Home > Developing Using CodeFluent Entities, Templates > Generating unit test skeleton using the Template Producer

Generating unit test skeleton using the Template Producer


We already introduced the Template Producer in a previous post with a small example showing how to generate a DGML graph from a CodeFluent Entities model. This post is another example to remind you how easy it is to generate text files using the Template Producer whilst accessing the inferred meta-model.

Let’s say we’d like to generate a skeleton for our unit tests. By skeleton I mean a vb or csharp file by entity that will contain test methods ready to be implemented.

Assuming we are writing a pretty simple bank application. Our model has an “Account” entity and 3 methods (to deposit, withdraw, and transfer funds) as follow:

image

Supposing we’re using Nunit as unit-testing framework, let’s create our template to be used by the Template Producer:

    1. Add a new folder called Templates into the File folder
      ScreenShot047
    2. Add it a new text file (Ctrl+shift+A) called “[Template]UnitTests.tplScreenShot049
    3. Past it the following code describing our skeleton:
[%@ namespace name="System"%]
[%@ namespace name="CodeFluent.Model"%]
[%@ namespace name="CodeFluent.Model.Code"%]
[%@ template enumerable='Producer.Project.Entities' enumerableItemName="entity" enumerableTargetPathFunc='Path.Combine(Path.GetDirectoryName(TargetPath), String.Format("{0}Tests", entity.ClrFullTypeName)) + ".cs"' %]
using System;
using System.Collections.Generic;
using System.Linq;
using System.Text;
using NUnit.Framework;

namespace [%= entity.Namespace %]
{
    [TestFixture]
    public class [%= String.Format("{0}Tests", entity.Name) %]
    {
        [SetUp]
        public void Init()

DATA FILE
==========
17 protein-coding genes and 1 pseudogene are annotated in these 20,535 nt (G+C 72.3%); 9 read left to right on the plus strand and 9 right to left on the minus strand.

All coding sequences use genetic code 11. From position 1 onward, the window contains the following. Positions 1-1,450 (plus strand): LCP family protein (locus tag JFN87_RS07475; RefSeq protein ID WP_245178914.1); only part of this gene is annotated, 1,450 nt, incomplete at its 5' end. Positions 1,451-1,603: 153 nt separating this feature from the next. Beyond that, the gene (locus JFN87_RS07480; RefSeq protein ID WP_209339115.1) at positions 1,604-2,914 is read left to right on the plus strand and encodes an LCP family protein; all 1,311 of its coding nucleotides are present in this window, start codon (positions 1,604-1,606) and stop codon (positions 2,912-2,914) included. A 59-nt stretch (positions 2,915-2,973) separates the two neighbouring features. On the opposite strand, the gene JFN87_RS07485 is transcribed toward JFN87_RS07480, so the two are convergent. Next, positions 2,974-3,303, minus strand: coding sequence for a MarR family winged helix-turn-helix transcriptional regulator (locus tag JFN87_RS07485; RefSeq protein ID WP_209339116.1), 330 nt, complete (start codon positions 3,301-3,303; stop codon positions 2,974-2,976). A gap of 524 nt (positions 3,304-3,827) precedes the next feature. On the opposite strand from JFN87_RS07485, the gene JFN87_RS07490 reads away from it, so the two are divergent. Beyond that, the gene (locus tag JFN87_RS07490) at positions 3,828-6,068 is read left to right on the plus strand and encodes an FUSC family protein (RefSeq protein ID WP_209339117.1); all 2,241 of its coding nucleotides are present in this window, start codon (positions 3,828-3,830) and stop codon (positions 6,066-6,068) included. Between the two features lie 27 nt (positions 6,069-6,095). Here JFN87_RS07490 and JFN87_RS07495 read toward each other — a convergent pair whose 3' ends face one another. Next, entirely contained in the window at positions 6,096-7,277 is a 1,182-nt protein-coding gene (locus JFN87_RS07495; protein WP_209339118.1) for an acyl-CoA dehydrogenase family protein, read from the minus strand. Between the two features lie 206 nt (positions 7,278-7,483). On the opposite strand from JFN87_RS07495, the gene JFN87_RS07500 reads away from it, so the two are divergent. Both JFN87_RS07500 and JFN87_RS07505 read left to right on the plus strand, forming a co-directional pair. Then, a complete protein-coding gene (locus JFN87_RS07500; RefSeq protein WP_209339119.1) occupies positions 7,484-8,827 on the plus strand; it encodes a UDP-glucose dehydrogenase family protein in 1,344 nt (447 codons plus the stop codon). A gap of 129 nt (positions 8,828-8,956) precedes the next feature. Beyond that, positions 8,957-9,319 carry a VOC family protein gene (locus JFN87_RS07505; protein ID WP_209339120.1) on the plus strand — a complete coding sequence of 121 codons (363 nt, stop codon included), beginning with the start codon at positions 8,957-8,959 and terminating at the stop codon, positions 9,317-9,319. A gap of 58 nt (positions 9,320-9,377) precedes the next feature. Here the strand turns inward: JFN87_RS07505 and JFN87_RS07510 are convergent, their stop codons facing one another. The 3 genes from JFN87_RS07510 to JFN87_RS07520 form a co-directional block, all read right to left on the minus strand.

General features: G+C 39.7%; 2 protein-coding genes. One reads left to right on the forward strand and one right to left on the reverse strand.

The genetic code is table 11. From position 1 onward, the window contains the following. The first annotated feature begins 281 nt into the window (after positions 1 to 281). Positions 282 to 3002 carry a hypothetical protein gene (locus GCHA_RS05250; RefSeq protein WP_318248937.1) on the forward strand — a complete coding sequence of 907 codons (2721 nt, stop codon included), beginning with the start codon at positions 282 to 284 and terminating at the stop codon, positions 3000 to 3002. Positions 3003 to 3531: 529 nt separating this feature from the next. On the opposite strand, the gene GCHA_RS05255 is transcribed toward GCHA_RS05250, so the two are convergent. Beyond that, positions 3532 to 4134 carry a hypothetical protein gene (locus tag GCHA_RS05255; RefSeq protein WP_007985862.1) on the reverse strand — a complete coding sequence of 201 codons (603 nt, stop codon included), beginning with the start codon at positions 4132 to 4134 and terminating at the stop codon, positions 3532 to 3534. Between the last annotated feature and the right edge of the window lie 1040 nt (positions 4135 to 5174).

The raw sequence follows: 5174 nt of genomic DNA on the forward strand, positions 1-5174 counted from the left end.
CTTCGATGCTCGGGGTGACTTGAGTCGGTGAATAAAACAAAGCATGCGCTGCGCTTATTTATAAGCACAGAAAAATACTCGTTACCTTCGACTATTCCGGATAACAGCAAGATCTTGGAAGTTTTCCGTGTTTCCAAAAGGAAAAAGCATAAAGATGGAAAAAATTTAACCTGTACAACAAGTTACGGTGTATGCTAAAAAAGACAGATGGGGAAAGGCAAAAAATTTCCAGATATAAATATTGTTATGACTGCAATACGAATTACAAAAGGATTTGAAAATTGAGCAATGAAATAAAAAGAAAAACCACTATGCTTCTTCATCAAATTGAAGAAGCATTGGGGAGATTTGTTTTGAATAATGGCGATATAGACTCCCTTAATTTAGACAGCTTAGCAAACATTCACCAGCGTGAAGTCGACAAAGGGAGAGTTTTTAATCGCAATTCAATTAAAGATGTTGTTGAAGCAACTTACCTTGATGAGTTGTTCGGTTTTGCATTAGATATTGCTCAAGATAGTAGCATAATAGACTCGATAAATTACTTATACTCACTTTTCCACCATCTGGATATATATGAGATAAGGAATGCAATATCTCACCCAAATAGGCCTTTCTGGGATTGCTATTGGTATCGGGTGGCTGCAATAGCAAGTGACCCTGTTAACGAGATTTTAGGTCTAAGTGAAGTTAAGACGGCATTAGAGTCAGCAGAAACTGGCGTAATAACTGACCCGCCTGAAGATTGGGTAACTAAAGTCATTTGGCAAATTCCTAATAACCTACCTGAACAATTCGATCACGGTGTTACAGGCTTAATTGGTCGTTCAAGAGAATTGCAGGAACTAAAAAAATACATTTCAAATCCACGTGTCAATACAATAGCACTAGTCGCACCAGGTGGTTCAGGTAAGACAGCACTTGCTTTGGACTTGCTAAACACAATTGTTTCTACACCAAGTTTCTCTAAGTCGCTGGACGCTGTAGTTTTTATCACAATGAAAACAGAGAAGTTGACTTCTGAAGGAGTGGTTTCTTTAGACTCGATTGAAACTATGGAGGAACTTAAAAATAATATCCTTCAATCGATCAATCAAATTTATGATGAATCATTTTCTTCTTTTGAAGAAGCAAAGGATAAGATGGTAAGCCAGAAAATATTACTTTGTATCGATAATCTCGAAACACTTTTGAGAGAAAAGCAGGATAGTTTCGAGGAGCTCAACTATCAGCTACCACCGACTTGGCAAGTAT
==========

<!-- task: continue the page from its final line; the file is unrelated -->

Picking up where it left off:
{
            /* ... */
        }

        [TearDown]
        public void Cleanup()
        {
            /* ... */
        }

        [% foreach(Method m in entity.Methods) { if (!m.Enabled) continue; %]
            [Test]
            [%= String.Format("public void {0}Test()", m.Name)  %]
            {
                /* ... */
            }
        [% } %]
    }
}

Basically, what the template does is that it iterates through all entities of the project as well as each method to write a file by entity containing a test class with all test methods.

  1. Create a class library project called Bank.UnitTests to store all your unit tests and add it a reference to Nunit framework.
  2. Add a Template Producer and set the Source directory to your Templates folder created earlier and the Target directory to the Bank.UnitTests project.

The Template Producer instance will execute all templates placed in the Templates directory, and place output files in the Bank.UnitTests project directory.

Building your model should produce one file called Bank.AccountTests.cs with all the test methods ready to be implemented:

using System;
using System.Collections.Generic;
using System.Linq;
using System.Text;
using NUnit.Framework;

namespace Bank
{
    [TestFixture]
    public class AccountTests
    {
        [SetUp]
        public void Init()
        {
            /* ... */
        }

        [TearDown]
        public void Cleanup()
        {
            /* ... */
        }

        [Test]
        public void DepositTest()
        {
            /* ... */
        }

        [Test]
        public void WithdrawTest()
        {
            /* ... */
        }

        [Test]
        public void TransferFundsTest()
        {
            /* ... */
        }

    }
}

As you can see, this short and simple example gives you an idea of what it is possible to do by taking advantage of the meta model using the Template Producer.

Want to know more? You’ll find more information on the Template Producer here.

Cheers,

Thibault NESTOR

  1. SoftFluent
    December 3, 2012 at 11:42 am

    Hi tomekkaczanowski,
    although it might be useful if you want to check for logic errors in the methods, the true purpose of that article wasn’t about unit testing but rather about what we can do with the Template Producer.
    Best,

  1. No trackbacks yet.

Leave a Reply

Fill in your details below or click an icon to log in:

WordPress.com Logo

You are commenting using your WordPress.com account. Log Out / Change )

Twitter picture

You are commenting using your Twitter account. Log Out / Change )

Facebook photo

You are commenting using your Facebook account. Log Out / Change )

Google+ photo

You are commenting using your Google+ account. Log Out / Change )

Connecting to %s